UFC 166

UFC 166: Bleacher Report Main Card Staff Predictions

Craig AmosFeatured ColumnistOctober 18, 2013

UFC 166: Bleacher Report Main Card Staff Predictions

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    Victor Decolongon/Getty Images

    The UFC Octagon will be back in use this Saturday night, which means it's time for Bleacher Report's fantastic five to provide you with some main card predictions.

    This time around, we look at a showcase headlined by the rubber match between heavyweight bruisers Junior dos Santos and Cain Velasquez and rounded out with an additional four solid contests. 

    On the whole, the card shakes out like this:

    • Junior dos Santos vs. Cain Velasquez
    • Roy Nelson vs. Daniel Cormier
    • Gilbert Melendez vs. Diego Sanchez
    • Gabriel Gonzaga vs. Shawn Jordan
    • John Dodson vs. Darrell Montague

    Check out the picks from Scott "Don't Call Me Gerald" Harris, Sean "Salmon" Smith, "Rowdy" Riley Kontek, James "Ares" MacDonald and yours truly, Craig "Max" Amos.

     

John Dodson vs. Darrell Montague

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    Bruce Kluckhohn-USA TODAY Sports

    Craig Amos

    The UFC adds another promising flyweight in Montague, but they aren't taking their time to build him up. In fact, they're throwing the poor chap to the wolves. Dodson is a remarkably stiff test as a first UFC fight, and when you add in the novelty of the Octagon, it'll all prove too much to overcome for "The Mongoose."

    Dodson, Knockout, Rd. 2

     

    James MacDonald

    This is a great fight. Make sure your eyes are well lubricated beforehand or else you might blink and miss something spectacular. I’m a fan of Montague, but I have a feeling he’ll come unstuck against John Dodson, who has a ton of potential. I’m taking the former TUF winner by unanimous decision.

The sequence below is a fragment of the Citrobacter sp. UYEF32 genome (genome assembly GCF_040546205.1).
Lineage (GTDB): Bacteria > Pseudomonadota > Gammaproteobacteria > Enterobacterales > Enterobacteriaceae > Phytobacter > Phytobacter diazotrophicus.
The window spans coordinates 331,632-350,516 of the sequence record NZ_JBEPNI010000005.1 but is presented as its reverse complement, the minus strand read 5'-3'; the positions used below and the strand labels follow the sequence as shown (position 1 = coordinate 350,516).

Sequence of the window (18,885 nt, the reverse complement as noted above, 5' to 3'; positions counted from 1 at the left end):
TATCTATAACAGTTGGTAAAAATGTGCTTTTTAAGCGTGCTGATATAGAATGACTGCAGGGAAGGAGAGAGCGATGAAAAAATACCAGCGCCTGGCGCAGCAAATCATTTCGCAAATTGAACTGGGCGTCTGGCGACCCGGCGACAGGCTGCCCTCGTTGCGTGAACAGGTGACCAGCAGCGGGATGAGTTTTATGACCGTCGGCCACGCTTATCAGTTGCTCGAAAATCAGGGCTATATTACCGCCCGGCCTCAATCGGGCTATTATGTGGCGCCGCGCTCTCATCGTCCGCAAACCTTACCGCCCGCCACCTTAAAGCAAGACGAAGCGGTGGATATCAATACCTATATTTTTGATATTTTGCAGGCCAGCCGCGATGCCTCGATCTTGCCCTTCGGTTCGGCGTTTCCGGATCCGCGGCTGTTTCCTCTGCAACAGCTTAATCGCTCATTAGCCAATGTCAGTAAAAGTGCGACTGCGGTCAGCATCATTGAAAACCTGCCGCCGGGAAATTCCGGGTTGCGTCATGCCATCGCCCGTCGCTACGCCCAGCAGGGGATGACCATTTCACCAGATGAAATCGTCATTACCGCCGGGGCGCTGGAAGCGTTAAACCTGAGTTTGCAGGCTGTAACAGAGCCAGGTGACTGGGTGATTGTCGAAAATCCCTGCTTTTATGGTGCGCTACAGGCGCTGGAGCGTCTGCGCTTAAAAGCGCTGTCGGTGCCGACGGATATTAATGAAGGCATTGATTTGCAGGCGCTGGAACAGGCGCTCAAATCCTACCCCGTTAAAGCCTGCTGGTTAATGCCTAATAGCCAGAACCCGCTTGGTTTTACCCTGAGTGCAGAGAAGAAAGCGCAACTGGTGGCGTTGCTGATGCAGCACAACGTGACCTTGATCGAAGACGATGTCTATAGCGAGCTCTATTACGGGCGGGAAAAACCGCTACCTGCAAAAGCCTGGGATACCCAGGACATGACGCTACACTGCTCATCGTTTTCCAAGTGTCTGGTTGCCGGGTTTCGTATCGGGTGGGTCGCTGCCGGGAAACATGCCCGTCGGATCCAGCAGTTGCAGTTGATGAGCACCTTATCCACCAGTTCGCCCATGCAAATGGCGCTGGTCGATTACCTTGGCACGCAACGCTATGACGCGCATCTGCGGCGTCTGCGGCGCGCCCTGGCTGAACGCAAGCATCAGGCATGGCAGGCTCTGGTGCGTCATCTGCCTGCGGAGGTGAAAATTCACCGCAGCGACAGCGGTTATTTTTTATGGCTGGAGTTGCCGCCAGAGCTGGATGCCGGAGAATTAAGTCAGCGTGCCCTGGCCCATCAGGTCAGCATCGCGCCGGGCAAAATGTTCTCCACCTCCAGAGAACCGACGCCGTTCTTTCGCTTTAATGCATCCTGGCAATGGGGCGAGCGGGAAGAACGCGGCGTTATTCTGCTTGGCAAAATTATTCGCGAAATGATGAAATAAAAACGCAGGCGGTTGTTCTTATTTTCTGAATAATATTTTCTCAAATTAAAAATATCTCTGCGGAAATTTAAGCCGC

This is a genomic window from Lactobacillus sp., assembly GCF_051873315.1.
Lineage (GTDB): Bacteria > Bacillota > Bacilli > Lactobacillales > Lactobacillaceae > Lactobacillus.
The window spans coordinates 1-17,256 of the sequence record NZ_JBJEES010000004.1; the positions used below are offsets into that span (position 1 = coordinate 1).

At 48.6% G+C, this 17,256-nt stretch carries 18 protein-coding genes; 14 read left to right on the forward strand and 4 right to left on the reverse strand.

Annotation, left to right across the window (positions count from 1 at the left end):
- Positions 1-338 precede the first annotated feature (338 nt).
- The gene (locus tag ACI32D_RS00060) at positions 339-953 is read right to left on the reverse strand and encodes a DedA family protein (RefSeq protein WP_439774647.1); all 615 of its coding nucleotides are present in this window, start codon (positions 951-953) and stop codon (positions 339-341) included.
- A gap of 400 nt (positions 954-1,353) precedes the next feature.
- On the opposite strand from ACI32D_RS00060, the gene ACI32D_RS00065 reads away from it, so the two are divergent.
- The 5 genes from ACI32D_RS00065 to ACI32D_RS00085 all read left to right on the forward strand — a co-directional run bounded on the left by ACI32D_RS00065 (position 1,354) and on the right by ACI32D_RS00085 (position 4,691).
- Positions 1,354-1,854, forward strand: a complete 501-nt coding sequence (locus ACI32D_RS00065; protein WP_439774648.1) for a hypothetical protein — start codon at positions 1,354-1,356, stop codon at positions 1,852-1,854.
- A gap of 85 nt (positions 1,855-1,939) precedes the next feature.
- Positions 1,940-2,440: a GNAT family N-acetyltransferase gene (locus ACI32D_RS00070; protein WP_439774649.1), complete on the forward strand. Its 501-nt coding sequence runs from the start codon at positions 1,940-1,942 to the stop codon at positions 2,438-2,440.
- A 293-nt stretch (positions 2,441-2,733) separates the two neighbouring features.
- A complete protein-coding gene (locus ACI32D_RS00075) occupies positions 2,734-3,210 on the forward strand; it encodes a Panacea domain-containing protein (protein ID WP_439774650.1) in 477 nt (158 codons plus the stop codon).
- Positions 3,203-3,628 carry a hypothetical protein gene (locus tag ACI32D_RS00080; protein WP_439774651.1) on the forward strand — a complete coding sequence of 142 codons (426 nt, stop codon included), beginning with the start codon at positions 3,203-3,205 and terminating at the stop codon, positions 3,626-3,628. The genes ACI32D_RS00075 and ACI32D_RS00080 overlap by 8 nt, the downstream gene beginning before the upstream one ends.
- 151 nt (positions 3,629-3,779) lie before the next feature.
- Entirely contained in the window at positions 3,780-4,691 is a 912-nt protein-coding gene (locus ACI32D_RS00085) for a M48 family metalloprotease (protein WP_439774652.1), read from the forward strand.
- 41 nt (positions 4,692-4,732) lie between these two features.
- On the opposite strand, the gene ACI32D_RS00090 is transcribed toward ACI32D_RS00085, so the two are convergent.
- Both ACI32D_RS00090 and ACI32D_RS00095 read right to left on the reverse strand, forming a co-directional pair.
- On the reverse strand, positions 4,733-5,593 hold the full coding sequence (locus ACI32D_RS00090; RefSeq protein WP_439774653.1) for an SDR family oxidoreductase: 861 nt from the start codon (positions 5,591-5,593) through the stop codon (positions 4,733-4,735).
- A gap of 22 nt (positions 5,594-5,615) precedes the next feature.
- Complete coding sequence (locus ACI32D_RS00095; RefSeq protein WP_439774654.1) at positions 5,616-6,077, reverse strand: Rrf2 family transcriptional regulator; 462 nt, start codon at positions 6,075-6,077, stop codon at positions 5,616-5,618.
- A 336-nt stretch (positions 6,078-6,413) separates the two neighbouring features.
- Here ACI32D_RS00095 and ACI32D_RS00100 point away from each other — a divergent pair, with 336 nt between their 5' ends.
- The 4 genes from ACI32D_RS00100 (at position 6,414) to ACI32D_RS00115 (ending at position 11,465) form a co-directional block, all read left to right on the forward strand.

Dodson, Unanimous Decision

     

    Riley Kontek

    I can't think of a better way to kick of the main card. Darrell Montague is one of the top flyweights in the world, but he is taking on a former title challenger and the quickest man at flyweight in John Dodson. Montague relies a lot on his wrestling and grappling to stifle opponents, but Dodson has top-notch takedown defense and wizard-like striking. Montague is durable and will give Dodson some tough spots to work out of, but "The Magician" will walk away victorious.

    Dodson, Unanimous Decision

     

    Sean Smith

    Montague hasn't competed inside the Octagon, but he's already one of the best flyweights in the world. He won't be eased into his UFC career, though. Dodson is also one of the top 125-pounders going and proved it against UFC champion Demetrious Johnson in a highly competitive matchup. This should be closely contested, but Dodson's experience on MMA's biggest stage should help him early on as Montague settles in and deals with the debut jitters that often hamper UFC newcomers.

    Dodson, Unanimous Decision

     

    Scott Harris

    Best fight on the non-event main card? Maybe. I just hope they give Montague another shot after Dodson knocks him out. It won't be fully representative.

    Dodson, TKO, Rd. 1

Gabriel Gonzaga vs. Shawn Jordan

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    Jayne Kamin-Oncea-USA TODAY Spor

    Craig Amos

    If not for his suspect chin, I'd take Gonzaga in a heartbeat. But he does have a suspect chin, so I won't. Jordan possesses ungodly power and just needs to connect once to put an end to the first of three heavyweight main card fights this Saturday night.

    Jordan, Knockout, Rd. 2

     

    James MacDonald

    I shan’t lie. I have almost no interest in this contest, and I’m puzzled as to why it has been included on the main card. Those objections aside, this is Jordan’s fight to lose. For some reason, I’m leaning toward a knockout early in the first round.

    Jordan, Knockout, Rd. 1

     

    Riley Kontek